THE adrenaline rush from an extraordinary victory has never been so quickly and cruelly flushed away.
This morning there is a lump of silver in the Kilmarnock trophy room which has never been seen there before. They won the Scottish Communities League Cup against Celtic – and against all the odds – in an afternoon of heavy emotion at Hampden.
They will have the cup for at least a year but the joy of victory was snatched from them within minutes. They were sombre, deflated winners, immediately brought down to earth by the heart attack suffered by midfielder Liam Kelly's father as the match neared its end. He was sitting near the Kilmarnock dug-out when he took ill, and suddenly the commotion of medical staff scrambling to treat him became an awful distraction from the play.
It put a grotesque new complexion on the day and on the Ayrshire side's victory. The result should have been the big shock of the day; the subsequent one was horrible. All Kilmarnock's tears ought to have been reserved for what their admirable team pulled off on the pitch. Clubs of their kind have the optimism and hope bludgeoned out of them by year after year of unremitting defeats and misery against the Old Firm. At odds of 8/1 they weren't expected to provide more than cannon fodder again this time. What unfolded instead was one of the glorious results in their history.
Not since 1998 had Celtic or Rangers lost a domestic cup final to anyone other than each other, but Celtic punched themselves out and couldn't find a way to get the better of Cammy Bell, the Kilmarnock goalkeeper. His performance was perhaps one of the most inspirational displays seen at Hampden. He single-handedly kept Celtic on nil.
There was also drama in stoppage time when Michael Nelson appeared to clip Anthony Stokes' heels in the box. It looked like a penalty – although opinion among neutral onlookers were split on that – but Willie Collum instead booked Stokes for diving. That was an enormous call from the referee and Neil Lennon and plenty of others were apoplectic about him. The Celtic manager's angry remarks would have made bigger headlines had later events not made them small and meaningless. Besides, given Celtic's unreliability from 12 yards Bell would have fancied his chances of saving a penalty too.
Not since Jean-Joel Pierre-Doumbe won a Scottish Cup for Celtic has one of the finals been decided by such an unlikely character. Dieter van Tornhout, celebrating his 27th birthday, got the only goal and created a scramble for more information on who on earth he was. The big Belgian had only been on the park for barely 10 minutes. "Dieter has been very quiet since he joined us," said Gary Harkins in the match programme. "He converses away in Dutch to 'Danny Dutch' [Danny Buijs] and that's about it."
Harkins teased him in print for not getting involved in enough conversations, but the rest of the team couldn't swamp him quickly enough when he rammed a header into the net six minutes from the end of a compelling final. Lee Johnson found space down the left and delivered a wonderful cross into the box and there was Van Tornhout to score. Kelvin Wilson's attempt to defend it looked half-hearted and dozy, reflecting his overall performance.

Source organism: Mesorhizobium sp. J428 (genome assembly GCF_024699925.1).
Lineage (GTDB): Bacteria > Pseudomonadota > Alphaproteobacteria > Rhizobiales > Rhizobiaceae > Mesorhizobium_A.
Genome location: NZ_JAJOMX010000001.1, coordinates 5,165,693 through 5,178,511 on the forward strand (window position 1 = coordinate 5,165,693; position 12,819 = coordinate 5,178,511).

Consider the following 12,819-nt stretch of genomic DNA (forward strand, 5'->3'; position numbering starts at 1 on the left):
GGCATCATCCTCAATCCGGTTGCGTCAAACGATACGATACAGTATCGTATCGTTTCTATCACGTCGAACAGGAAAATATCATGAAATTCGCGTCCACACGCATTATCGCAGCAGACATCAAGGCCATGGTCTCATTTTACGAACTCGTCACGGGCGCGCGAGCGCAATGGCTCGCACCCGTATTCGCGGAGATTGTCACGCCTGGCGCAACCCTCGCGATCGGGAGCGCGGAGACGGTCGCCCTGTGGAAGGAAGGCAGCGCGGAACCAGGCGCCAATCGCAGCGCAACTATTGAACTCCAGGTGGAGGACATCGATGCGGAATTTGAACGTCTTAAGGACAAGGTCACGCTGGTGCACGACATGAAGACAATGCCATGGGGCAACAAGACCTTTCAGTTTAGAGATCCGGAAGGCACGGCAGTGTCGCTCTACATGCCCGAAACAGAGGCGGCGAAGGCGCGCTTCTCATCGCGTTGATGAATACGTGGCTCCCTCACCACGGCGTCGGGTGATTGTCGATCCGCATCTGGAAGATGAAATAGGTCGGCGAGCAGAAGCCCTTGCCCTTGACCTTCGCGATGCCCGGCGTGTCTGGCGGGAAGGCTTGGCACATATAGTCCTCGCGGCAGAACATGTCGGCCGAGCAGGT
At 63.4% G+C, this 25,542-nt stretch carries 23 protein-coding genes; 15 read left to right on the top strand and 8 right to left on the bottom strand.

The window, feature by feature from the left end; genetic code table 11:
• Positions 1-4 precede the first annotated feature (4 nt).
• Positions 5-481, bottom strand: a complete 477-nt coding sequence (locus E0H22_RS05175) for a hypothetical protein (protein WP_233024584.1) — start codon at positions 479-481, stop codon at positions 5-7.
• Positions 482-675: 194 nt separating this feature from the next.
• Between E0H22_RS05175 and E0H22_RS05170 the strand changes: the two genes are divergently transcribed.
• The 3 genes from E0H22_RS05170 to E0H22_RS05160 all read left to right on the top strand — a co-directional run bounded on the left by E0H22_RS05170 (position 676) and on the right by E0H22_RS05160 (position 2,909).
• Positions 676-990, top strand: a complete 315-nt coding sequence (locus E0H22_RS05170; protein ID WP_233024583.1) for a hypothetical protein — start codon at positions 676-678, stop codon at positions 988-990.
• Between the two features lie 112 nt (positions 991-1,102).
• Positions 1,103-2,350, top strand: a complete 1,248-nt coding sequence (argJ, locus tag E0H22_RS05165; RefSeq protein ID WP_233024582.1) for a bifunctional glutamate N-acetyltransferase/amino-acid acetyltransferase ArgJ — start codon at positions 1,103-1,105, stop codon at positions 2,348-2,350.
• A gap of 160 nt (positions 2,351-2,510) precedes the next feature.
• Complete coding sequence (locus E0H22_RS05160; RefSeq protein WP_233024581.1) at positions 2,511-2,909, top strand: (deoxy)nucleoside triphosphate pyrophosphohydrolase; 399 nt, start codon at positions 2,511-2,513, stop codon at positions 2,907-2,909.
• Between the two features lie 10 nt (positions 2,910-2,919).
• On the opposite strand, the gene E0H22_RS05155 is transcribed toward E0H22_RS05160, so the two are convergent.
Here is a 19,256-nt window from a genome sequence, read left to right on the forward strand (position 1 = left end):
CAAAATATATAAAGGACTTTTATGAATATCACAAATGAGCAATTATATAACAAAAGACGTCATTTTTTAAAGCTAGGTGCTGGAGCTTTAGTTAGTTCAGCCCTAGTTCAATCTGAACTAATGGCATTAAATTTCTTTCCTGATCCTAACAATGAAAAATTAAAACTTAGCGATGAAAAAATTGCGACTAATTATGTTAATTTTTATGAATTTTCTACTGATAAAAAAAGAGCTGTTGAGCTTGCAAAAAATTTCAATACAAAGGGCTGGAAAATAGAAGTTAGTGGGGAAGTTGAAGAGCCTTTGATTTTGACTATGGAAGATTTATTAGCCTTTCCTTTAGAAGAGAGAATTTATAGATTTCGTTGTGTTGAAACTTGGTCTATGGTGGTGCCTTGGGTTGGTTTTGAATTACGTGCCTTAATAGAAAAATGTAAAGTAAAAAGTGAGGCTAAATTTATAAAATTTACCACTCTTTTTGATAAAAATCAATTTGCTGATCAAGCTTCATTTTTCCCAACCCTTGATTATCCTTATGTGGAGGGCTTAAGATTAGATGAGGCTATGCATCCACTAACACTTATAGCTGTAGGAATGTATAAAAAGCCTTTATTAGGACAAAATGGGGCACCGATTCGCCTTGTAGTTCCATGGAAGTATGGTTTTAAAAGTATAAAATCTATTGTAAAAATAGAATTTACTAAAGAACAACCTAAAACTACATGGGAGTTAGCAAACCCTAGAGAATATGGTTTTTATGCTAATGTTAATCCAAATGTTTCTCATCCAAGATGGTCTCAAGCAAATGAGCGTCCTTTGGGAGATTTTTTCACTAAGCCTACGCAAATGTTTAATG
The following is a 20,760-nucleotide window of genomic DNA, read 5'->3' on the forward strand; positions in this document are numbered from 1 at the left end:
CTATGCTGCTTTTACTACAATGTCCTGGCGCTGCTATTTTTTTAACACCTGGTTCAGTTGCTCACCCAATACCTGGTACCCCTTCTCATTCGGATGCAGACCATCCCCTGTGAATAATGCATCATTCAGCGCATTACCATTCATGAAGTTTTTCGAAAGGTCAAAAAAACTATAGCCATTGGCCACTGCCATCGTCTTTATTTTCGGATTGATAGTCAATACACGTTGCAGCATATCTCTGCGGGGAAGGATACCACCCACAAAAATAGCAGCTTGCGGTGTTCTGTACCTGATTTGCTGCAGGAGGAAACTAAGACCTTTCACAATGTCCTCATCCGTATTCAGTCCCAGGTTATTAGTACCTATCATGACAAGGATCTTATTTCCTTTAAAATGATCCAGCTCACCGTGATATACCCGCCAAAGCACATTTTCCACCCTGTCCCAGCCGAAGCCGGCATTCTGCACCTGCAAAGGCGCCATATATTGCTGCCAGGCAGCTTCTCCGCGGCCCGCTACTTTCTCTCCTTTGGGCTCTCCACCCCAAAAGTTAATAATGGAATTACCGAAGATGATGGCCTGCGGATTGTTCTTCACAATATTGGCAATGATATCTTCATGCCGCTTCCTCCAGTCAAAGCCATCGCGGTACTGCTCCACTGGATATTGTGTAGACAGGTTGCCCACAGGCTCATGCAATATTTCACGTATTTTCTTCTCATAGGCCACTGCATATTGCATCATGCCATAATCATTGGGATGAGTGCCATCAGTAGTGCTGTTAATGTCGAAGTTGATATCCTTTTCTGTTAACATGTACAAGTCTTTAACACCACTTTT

It was not Collum who ended Celtic's hopes of a treble. Lennon's side were inexplicably flat, just as they had been when too many players failed to show up in last season's final against Rangers. Wilson, Stokes, Gary Hooper, Charlie Mulgrew, James Forrest and Joe Ledley will all wish to wipe the day from their memories.
Wilson was unimpressive long before the goal and it made no sense for him to stay on the field when Thomas Rogne was substituted instead after 56 minutes. Even during a second half in which Celtic dominated, much was undone by poor crosses, awful free-kicks, and players being caught in possession. They lacked the wit or quality to break down Kilmarnock.
The Rugby Park side lost Buijs to injury after 20 minutes yet that coincided with their emergence into the match after Celtic's early pressing. The winners delivered a strong first half, constantly harrying and frustrating their opponents, yet had it not been for Bell the final would have had a far more predictable outcome. He saved from Hooper, Stokes, Scott Brown, Stokes again, Victor Wanyama, Georgios Samaras and Kris Commons. Add a bad miss from Ledley after Hooper had put him through and Collum was entitled to feel that Lennon had a cheek to blame him for the result.
It wasn't a smash-and-grab victory. Dean Shiels had a couple of first-half shots, Mohamadou Sissoko's header was cleared off the line by Stokes, and Paul Heffernan and Shiels again had efforts blocked by Fraser Forster in the Celtic goal. Even as the waves of attacks came at them in the second half Kilmarnock had enough residual quality to deny the favourites and worry them in a host of counter-attacks.
One of those brought the goal which delivered the great upset. It was desperately cruel that that phrase so quickly took another meaning.